While for the last 10 years or so, there has been a general view among doctors and health experts in the US that people who suffer concussion should give their brains a rest while they recover, until now there has not been much firm evidence to back it up.
For instance, in October 2013, the American Academy of Pediatrics (AAP) released a clinical report that suggested students may need a break from school after concussion. In that report, which was based on expert opinion and a concussion management program at a children’s hospital, the AAP called for more research to establish the effects of cognitive rest following concussion and how best to help students recovering from it.
Now a new study from Boston Children’s Hospital, published recently in the journal Pediatrics, appears to have done just that. Senior author Dr. William Meehan of the hospital’s Division of Sports Medicine explains:
“We believe this is the first study showing the independent, beneficial effect of limiting cognitive activity on recovery from concussion. Previously, the lack of such data has led to varied practice with regards to implementing cognitive rest, making it even controversial.”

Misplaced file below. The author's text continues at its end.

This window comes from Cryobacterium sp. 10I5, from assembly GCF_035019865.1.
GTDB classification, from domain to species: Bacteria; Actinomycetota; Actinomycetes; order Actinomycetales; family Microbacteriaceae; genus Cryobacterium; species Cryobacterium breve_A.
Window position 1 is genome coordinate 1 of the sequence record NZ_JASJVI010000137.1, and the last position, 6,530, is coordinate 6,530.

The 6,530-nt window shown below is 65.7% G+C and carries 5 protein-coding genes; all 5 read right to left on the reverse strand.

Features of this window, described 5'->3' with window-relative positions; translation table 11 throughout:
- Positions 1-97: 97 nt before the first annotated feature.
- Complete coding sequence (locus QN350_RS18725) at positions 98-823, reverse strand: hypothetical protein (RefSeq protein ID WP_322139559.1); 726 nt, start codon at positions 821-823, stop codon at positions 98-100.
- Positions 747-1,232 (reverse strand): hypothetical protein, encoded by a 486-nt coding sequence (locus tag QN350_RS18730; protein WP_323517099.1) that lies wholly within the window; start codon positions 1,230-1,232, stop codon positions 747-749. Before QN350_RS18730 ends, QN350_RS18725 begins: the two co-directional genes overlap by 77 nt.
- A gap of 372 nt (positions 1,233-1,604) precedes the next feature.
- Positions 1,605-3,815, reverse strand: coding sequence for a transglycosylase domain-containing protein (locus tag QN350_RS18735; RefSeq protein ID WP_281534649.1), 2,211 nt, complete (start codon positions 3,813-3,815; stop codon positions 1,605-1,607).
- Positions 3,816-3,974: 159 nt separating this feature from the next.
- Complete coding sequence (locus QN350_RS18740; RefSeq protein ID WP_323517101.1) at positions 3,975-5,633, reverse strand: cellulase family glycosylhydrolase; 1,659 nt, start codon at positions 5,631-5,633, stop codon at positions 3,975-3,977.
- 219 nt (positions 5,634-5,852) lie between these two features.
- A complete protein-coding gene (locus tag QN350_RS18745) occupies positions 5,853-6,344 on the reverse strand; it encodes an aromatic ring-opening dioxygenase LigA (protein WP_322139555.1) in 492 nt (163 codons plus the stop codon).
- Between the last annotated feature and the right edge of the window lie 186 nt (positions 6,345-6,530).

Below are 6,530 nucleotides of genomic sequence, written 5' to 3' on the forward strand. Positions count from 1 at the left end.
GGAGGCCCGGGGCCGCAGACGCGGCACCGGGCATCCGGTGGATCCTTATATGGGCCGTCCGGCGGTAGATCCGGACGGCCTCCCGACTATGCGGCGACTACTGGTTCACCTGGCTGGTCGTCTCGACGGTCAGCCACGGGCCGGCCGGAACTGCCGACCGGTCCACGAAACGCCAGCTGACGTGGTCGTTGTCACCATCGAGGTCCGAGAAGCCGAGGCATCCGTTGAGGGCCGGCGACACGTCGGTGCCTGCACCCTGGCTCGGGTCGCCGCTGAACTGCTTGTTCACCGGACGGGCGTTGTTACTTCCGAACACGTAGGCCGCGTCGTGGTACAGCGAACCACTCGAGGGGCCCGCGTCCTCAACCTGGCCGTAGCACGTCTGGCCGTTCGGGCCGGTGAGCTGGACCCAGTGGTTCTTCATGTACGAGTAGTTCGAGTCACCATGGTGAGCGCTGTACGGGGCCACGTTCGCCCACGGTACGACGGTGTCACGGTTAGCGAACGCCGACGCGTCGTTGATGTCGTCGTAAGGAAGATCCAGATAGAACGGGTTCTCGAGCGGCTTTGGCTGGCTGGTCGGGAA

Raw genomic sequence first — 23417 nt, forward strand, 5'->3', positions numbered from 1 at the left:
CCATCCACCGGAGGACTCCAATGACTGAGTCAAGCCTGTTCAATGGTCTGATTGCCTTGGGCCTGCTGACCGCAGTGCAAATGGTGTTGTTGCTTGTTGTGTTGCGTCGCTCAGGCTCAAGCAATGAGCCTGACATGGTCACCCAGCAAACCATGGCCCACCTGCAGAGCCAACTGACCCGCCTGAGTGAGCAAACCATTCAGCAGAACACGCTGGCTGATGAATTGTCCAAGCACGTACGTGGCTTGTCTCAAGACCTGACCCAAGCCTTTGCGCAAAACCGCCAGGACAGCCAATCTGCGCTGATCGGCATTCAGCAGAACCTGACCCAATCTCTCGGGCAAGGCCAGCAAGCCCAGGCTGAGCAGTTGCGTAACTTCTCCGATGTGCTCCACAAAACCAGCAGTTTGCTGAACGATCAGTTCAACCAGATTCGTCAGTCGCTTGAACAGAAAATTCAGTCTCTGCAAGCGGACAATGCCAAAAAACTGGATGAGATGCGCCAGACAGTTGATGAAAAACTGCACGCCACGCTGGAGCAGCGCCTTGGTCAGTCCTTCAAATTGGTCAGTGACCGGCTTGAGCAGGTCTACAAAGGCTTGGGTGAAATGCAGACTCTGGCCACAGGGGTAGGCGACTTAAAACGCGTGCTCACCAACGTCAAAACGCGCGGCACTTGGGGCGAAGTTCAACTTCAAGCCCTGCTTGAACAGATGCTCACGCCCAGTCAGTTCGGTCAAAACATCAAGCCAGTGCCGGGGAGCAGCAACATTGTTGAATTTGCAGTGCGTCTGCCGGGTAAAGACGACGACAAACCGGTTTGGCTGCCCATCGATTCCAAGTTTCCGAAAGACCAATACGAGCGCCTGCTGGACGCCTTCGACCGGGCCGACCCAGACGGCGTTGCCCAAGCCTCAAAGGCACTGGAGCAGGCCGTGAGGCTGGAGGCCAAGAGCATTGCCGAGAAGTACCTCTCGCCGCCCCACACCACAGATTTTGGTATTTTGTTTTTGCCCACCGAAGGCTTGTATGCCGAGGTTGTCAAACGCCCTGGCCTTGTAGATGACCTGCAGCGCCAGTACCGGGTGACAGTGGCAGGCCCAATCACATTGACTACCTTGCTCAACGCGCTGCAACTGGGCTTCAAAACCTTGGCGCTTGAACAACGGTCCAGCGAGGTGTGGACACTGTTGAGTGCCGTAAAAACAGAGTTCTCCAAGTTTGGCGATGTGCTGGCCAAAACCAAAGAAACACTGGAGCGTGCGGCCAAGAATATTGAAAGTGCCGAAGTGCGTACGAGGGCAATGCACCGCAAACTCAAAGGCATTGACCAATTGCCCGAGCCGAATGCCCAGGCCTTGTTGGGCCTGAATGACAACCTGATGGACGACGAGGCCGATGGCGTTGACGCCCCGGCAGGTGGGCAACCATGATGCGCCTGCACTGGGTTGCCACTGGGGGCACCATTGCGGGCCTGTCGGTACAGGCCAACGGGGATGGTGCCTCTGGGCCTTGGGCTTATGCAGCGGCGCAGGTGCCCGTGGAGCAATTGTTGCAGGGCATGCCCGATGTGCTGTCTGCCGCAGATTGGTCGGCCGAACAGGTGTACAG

For their prospective cohort study, Dr. Meehan and colleagues enrolled 335 teen athletes diagnosed with concussion who were treated at Boston Children’s Concussion Clinic between October 2009 and July 2011.
Using the Post-Concussion Symptom Scale they recorded patients’ symptoms, and they also invited them at each visit to complete a Cognitive Activity Scale to assess their level of cognitive activity.
They then put the participants into four groups according to level of cognitive activity:
- Complete rest
- Minimal activity (no reading or homework, less than 5 text messages and less than 20 minutes of online activity or video gaming per day)
- Moderate activity (less than 10 pages of reading, less than 20 text messages and less than one hour homework, online activity and video gaming combined per day), or
- Highest level (no limits).
They found that the participants who engaged in the highest level of cognitive activity needed the most time to recover from concussion symptoms.
Although the results showed cognitive rest helped recovery from concussion, they suggest complete rest may be unnecessary. Participants in the complete rest, minimal activity or moderate activity groups took about the same length of time to recover from concussion.
The researchers conclude that the findings confirm the importance of making allowances at school for students suffering from concussion, such as modifying their assignments and giving them more time to complete schoolwork.
Dr. Meehan says:
“Our findings suggest that while vigorous cognitive exertion is detrimental to recovery, more moderate levels of cognitive exertion do not seem to prolong recovery substantially.”
Thus, we recommend a period of near full cognitive rest acutely after injury, approximately 3-5 days, followed by a gradual return to sub-symptom levels of cognitive activity.”